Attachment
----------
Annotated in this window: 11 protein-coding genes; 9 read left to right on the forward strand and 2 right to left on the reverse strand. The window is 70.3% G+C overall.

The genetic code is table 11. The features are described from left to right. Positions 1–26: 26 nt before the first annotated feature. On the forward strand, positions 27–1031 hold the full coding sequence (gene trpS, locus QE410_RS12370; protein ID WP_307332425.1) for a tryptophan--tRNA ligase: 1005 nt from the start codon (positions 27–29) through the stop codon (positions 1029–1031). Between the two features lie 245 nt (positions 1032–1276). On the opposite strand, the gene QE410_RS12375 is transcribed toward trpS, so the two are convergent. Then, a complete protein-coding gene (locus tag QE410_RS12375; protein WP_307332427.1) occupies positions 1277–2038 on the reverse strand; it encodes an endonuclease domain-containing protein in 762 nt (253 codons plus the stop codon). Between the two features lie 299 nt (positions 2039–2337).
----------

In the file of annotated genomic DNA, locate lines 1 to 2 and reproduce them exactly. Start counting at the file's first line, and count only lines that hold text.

Annotated in this window: 11 protein-coding genes; 9 read left to right on the forward strand and 2 right to left on the reverse strand. The window is 70.3% G+C overall.

The genetic code is table 11. The features are described from left to right. Positions 1–26: 26 nt before the first annotated feature. On the forward strand, positions 27–1031 hold the full coding sequence (gene trpS, locus QE410_RS12370; protein ID WP_307332425.1) for a tryptophan--tRNA ligase: 1005 nt from the start codon (positions 27–29) through the stop codon (positions 1029–1031). Between the two features lie 245 nt (positions 1032–1276). On the opposite strand, the gene QE410_RS12375 is transcribed toward trpS, so the two are convergent. Then, a complete protein-coding gene (locus tag QE410_RS12375; protein WP_307332427.1) occupies positions 1277–2038 on the reverse strand; it encodes an endonuclease domain-containing protein in 762 nt (253 codons plus the stop codon). Between the two features lie 299 nt (positions 2039–2337).